The best way to solve the problem of the evoking the mood and emotion drawn from popular music is to avoid the use of lyrics altogether and just refer to the title and the artist of the song. Titles and short phrases are not protected by copyright and can be used in your story. The name of the artist can also be used. 

A great example of this technique is Stephen Chbosky’s The Perks of Being a Wallflower. Music is threaded in, around, and throughout this story, but lyrics are never quoted. For instance, Charlie makes Patrick a mix tape as a Secret Santa gift. He lists the names of the songs and the groups who sing them, but not the words. (Chapter 2).

After listing the songs on the B side of the mix tape, Charlie describes the feelings he wants to inspire in Patrick when Patrick listens to it, “I hope it’s the kind of second side that he can listen to whenever he drives alone and feel like he belongs to something whenever he’s sad.”

Charlie goes on to say, “. . . in the palm of my hand, there was this one tape that had all of these memories and feelings and great joy and sadness.” Chbosky is able to capture the full power of the music by listing the songs and describing the feelings. This is a powerful device to overcome the limitations imposed by copyright protection on lyrics.

Ready Player One by Ernest Cline is another excellent example of using song titles and the artist’s name to evoke a sense of place and atmosphere. Ready Player One is filled with pop culture references from the ‘80’s from classic video games to popular television shows to rock albums including both descriptions of the art and the music.

Throughout the entire novel, the author never directly quotes the lyrics of a song—with one exception. In chapter 7, Parzival refers to, “the lyrics to an all old Schoolhouse Rock! song stuck in [his] head: ‘to run, to go, to get, to give. Verb! You’re what’s happenin’!’”

In the acknowledgements section of his book, Cline doesn’t mention having permission to use these lyrics from Schoolhouse Rock! The lyrics to the song aren’t in the public domain and, as we’ve seen, fair use doesn’t apply to song lyrics.

I puzzled over how Cline could quote these lyrics verbatim without infringing copyright. My speculation is that Schoolhouse Rock! is considered a TV show and its copyright registration is not for song lyrics. If that’s the case, using that snippet of what is really dialogue from a 20-minute television show could be considered fair use.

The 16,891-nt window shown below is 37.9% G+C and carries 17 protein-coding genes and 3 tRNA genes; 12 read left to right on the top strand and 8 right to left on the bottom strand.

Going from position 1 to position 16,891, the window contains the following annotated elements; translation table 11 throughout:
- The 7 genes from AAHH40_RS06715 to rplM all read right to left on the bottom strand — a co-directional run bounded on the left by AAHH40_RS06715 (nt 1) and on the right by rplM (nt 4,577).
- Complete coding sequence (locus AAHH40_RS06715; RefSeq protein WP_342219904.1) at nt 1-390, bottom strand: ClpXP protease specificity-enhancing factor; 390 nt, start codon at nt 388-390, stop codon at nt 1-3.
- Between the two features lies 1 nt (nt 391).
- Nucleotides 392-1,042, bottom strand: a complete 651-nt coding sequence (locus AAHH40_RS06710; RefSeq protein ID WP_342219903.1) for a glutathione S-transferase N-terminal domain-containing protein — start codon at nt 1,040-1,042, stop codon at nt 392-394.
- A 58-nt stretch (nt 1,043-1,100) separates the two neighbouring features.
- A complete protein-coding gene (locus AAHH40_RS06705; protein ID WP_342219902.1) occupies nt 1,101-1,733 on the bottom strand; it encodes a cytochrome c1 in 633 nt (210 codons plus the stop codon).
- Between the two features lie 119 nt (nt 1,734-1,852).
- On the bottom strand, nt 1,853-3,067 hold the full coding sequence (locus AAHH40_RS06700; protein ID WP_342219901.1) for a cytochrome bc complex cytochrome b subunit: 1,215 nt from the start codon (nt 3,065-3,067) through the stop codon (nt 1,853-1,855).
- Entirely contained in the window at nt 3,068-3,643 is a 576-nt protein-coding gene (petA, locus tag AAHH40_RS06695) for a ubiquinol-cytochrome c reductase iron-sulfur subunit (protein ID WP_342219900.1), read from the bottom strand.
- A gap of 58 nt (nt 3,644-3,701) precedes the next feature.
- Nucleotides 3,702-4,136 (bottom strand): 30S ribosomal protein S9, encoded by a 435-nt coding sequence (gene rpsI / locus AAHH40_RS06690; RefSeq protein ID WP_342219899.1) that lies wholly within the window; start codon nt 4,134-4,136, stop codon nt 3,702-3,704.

Permission or public domain are what will protect you from claims of infringement if you want to include lyrics in your fiction because fair use is not going to help you. By being able to use the titles of songs, the creative solution is to evoke the emotion of the song by naming it and the artist and describing the feelings you want your reader to experience. 

Using Lyrics in Your Fiction: an Infographic

decision tree doodle of how to use lyrics in your novel

A version of this post originally appeared on the blog Better Novel Project which has sadly been taken down. The creator of Better Novel Project, Christine, doodled this infographic to illustrate the decision path for using lyrics in your novel. She has given me permission to reproduce it here.

About the Author

Kathryn Goldman helps small business people, writers, artists, and creative professionals make a living from their creative work by teaching them how to protect and enforce their rights. She is an attorney who writes these posts to help you be more thoughtful about intellectual property and the law as you build your business, write your stories, and create your art.

  • Christina says:

    I wrote a short short story where I replaced the lyrics of a song by inserting different words, but followed the same beat of the song. For example, if a line had nine syllables, I used other words to fill those syllables. Is that allowed?

  • FYI: A few years ago CMSI published some best practices for using excerpts from poems as epigraphs to chapters or books. I’d be curious whether you think these guidelines also pertain to song lyrics — which are also poems.

    • I believe there is a strong argument for applying the fair use guidelines developed by the Center for Media & Social Impact to song lyrics. Nobody wants to be the test case, though.

  • Sharon Arlene Culmer says:

    Ms. Goldman,
    It is an excellent article. I am writing an educational series. May call on you
    down the road for feedback.
    Ms. Sharon Culmer

  • Walter says:

    I’m writing a fiction novel and one of the characters sings. However I have only used the title of the songs and no lyrics. Do I still need to see about obtaining permission to use them?

    • You do not need permission to use the title of the songs or the names of the groups/singers. Permission is needed when you use the lyrics in your story.

  • Denise says:

    That was an excellent – since very informative, article. Thanks for including basically everything that is vital to know about the topic.

  • Leon says:

    What about if you use one line of a song lyric but change the rest of it? What if you change a word or two in the lyric? You don’t use the lyrics word for word but make some changes? Would even a slight change make it ok?

  • Gray Malkin says:

    My question does not pertain to using song lyrics, but rather a scenario in which a writer might wish to write a work of fiction based upon a song. Of course, song lyrics are protected by copyright, and one cannot copyright a title. But, what about a work of fiction inspired by a song, its characters, and location? For example, if a writer wrote a short story based on, say, the Eagles’ Hotel California, could they use the imagery suggested in the song, without quoting any lyrics? Or perhaps Steve Earl’s Copperhead Road. Could the character be the son of a moonshiner, also having the name John Lee Pettimore, as in the song, without infringing upon copyright? This is a gray area, and I have yet to find an answer.

    • Writing a story inspired by the storyline in a song sounds like it could be a new creative expression and not an infringement. You’re not going to find a straight answer because it is a fact-based question. You need to do a fair use analysis.

  • >